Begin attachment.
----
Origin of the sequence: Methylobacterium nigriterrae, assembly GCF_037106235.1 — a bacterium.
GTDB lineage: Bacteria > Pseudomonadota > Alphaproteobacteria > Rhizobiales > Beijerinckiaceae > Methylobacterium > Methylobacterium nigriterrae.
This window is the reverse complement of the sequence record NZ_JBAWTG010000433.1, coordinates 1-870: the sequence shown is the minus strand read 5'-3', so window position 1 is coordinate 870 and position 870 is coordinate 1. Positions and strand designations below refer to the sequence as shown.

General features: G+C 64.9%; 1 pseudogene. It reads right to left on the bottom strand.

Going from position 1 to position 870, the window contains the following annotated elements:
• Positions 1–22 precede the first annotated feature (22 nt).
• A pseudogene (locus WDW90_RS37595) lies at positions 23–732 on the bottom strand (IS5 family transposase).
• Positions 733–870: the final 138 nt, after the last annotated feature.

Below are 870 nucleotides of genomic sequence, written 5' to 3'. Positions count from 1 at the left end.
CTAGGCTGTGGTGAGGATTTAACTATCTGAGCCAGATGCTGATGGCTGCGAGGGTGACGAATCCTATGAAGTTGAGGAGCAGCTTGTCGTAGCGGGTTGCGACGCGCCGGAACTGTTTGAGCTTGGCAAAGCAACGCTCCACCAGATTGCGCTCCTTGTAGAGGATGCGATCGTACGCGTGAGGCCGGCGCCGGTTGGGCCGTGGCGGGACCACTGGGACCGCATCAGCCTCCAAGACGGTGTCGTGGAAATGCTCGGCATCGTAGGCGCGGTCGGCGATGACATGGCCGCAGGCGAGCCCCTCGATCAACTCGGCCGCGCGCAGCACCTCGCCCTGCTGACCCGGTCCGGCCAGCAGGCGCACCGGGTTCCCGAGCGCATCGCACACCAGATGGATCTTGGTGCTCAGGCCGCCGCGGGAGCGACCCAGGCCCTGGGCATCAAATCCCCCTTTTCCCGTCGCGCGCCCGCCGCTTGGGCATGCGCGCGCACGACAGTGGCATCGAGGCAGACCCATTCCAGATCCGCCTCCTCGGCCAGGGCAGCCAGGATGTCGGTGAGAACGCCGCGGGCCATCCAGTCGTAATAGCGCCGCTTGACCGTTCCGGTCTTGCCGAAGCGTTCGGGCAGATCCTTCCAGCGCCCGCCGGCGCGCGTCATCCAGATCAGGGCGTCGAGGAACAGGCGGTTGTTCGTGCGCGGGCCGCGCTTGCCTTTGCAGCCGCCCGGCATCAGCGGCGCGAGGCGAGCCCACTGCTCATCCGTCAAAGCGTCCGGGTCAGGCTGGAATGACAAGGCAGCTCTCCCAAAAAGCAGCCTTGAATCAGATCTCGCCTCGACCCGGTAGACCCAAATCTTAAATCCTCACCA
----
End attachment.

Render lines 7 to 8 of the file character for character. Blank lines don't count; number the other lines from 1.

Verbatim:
• A pseudogene (locus WDW90_RS37595) lies at positions 23–732 on the bottom strand (IS5 family transposase).
• Positions 733–870: the final 138 nt, after the last annotated feature.